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"Nope. Vernell's not the type," I answered.

Marshall's eyes hardened a little as he asked his next question. "Did it occur to you that he drained his accounts and ran off? I mean, face it, Maggie, the man's not exactly reliable. He ran out on you. What makes you think he hasn't done it again?"

That stung. I sat in silence for a moment, my throat closing with pain and not trusting my voice to speak.

"Vernell Spivey is many things," I said slowly. "And true, his zipper flies up and down like a flag on the opening day of a Boy Scout jamboree, but he wouldn't leave his little girl, even if she is almost grown. Vernell doesn't get in trouble because he's mean. He gets in trouble because he's stupid and believes the best about women, even when the evidence lies to the contrary." I looked Marshall squarely in the eyes and continued. "Sheila's birthday was yesterday and Vernell missed it. He's never done that. He'd never do that."

Marshall Weathers slowly closed the notebook and put it back in his pocket. He sighed and ran his hand through his hair. He was putting off saying what was on his mind.

"Maggie, my guess is that Vernell's fine. I know you don't think so, but most times, the simplest explanations are the best. I think he's run off, but I'm going to see what I can find out. It would help if you could go over to his house and see if you can find anything at all that might give me some more information."

I nodded. "Will you do the missing persons thing?" I asked. "You know, tell everybody to look out for him? Let other departments know?"

He sighed again. "Honey, I don't think it'll do a lot of good, but of course I will. But I'm betting he's holed up in a hotel room somewhere, drinking. I don't think he wants to be found."

I stood up and stared down at him. "Thank you," I said, "I'll be in touch." I said it with all the dignity I could muster. I said it when I wanted to ask him a thousand other questions. Then I turned to leave.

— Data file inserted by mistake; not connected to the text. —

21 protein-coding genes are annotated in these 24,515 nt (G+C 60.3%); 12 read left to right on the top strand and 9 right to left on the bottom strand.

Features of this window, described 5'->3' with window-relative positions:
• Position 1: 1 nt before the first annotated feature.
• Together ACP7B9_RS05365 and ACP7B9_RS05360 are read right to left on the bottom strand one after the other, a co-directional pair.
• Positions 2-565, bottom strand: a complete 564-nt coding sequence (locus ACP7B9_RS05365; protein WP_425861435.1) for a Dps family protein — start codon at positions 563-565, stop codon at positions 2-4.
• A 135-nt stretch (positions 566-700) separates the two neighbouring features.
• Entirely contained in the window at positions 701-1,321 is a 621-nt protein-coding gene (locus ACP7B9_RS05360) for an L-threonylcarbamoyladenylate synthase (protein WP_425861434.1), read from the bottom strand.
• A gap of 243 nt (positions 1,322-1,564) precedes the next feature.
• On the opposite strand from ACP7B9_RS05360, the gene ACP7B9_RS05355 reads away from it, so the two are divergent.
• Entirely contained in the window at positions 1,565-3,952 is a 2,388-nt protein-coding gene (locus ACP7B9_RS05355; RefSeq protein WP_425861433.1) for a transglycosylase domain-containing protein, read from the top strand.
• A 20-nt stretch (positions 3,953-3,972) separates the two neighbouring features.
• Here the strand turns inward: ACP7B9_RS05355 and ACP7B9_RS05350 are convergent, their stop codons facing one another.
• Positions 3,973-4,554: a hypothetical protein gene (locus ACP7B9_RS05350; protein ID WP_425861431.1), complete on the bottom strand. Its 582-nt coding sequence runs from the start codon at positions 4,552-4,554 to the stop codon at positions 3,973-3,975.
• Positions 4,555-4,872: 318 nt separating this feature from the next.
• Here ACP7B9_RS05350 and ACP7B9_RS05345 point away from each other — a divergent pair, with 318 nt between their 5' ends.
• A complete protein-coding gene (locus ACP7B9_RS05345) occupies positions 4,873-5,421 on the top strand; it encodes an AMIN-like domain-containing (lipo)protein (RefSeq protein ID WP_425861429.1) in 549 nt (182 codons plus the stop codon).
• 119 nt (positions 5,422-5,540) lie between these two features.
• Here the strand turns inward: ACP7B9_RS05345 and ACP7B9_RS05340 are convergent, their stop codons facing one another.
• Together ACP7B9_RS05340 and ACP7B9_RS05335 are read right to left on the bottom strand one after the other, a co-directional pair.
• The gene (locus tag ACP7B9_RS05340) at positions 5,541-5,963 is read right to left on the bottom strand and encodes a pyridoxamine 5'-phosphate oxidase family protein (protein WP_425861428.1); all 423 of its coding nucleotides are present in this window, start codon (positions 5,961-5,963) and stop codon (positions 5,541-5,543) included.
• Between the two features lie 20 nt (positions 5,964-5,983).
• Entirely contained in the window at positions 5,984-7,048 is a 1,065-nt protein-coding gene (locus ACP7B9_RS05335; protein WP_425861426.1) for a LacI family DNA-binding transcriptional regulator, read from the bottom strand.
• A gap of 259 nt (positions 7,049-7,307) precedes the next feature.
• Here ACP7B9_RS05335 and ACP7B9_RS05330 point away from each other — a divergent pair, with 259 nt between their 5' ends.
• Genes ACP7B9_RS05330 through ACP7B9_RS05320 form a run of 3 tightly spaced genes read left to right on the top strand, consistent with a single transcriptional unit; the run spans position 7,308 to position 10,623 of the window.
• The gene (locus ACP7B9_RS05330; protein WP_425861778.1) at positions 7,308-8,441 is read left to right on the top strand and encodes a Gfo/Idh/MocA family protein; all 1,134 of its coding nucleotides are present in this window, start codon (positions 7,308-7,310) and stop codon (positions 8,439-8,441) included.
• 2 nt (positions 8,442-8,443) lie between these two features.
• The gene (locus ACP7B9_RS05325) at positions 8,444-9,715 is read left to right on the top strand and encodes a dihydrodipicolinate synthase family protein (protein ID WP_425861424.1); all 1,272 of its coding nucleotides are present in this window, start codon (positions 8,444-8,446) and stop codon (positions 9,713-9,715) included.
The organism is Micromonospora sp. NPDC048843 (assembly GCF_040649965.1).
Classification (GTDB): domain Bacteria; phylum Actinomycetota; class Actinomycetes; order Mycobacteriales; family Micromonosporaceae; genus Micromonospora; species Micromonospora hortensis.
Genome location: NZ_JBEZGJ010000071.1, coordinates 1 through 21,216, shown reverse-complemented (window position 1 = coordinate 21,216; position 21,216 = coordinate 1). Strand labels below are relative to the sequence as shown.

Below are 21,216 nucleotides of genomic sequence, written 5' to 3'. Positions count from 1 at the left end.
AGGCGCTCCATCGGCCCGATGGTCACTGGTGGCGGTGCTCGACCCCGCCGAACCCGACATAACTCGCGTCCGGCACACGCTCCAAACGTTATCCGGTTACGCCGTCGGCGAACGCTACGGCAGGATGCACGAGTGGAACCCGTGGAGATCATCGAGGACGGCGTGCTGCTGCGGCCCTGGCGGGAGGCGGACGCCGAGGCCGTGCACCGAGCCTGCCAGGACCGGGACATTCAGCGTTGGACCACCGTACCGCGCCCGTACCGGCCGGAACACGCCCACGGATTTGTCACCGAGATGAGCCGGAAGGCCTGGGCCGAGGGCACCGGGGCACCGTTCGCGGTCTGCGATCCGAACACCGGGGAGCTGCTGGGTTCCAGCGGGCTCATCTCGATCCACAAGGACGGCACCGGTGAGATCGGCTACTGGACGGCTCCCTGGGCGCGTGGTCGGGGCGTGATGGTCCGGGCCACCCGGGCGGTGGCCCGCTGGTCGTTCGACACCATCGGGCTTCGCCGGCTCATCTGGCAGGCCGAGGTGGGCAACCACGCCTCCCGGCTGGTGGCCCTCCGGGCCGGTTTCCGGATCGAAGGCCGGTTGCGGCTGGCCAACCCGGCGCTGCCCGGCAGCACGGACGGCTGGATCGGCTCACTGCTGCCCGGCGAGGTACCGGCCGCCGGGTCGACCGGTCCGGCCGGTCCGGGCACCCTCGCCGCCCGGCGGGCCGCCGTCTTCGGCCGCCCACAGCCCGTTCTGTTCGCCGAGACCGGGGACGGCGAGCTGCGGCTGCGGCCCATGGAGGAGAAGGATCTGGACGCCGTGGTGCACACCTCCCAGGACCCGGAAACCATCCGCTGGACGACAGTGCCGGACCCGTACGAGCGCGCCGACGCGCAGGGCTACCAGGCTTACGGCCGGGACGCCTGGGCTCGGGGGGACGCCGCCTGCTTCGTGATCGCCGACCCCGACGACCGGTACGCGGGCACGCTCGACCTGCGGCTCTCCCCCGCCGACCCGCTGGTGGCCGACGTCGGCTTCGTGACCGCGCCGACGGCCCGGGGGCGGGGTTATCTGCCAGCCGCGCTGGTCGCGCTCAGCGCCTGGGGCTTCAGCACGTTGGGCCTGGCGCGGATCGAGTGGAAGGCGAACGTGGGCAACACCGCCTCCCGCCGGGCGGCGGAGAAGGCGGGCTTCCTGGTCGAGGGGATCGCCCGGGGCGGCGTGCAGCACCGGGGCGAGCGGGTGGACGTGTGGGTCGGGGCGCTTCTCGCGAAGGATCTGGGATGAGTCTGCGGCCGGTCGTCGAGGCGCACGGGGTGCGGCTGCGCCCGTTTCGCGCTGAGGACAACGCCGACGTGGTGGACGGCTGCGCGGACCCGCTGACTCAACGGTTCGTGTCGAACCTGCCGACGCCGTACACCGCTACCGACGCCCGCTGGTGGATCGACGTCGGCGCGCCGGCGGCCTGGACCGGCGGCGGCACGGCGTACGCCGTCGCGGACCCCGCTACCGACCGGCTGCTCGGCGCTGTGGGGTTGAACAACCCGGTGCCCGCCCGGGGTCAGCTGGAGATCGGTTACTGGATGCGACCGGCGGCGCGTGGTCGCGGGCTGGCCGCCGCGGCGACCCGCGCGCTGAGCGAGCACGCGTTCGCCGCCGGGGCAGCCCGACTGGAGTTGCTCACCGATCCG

"Maggie?" His voice rolled over my shoulder, a plea, not a command.

I turned around, waiting, my hand still clutching the door handle.

"I know you're wondering…"

I was. I was so wondering, but the doorknob suddenly lurched in my hand. I turned back, reacting to the movement, and felt my world dissolve into a fiery explosion of red, black, and pain.

Chapter Two

I grabbed my nose, the world went starry and black, and I was propelled backward into the desk.

A voice said, "Oh, man!"

Marshall Weathers was suddenly right there, grabbing my shoulders and pushing me right back into the chair I'd just come from.

"She's bleeding," the door pusher said. "I'll get some paper towels and ice. Oh, man! I'm sorry." My attacker was a female, a sumo wrestler, if the strength of her pushing was any indication.

My hands were covering my face. I could feel blood seeping through my fingers as my nose started to swell. Great. This was all I needed.

"Maggie," Weathers said, "just lean back." His hands tenderly brushed my curls out away from my face. "Do you think it's broken?"

"It can't be," I wailed. "I've gotta sing for a living!"

Marshall slipped his arm around my shoulders and pulled my head to his chest.

"Shhh," he said softly, "it'll be all right."

I wanted to cry, partly because I hurt so bad and partly because it took a broken nose for him to take me in his arms again, but I was cried out. Telling Marshall about Vernell and hearing the reality of the situation had drained me.

The door swung open, cautiously this time, and the pusher stepped back into the room. I looked up and took in the fresh-scrubbed, young, blonde officer, carrying a roll of paper towels and a bucket of ice.

"I'm so sorry," she said again.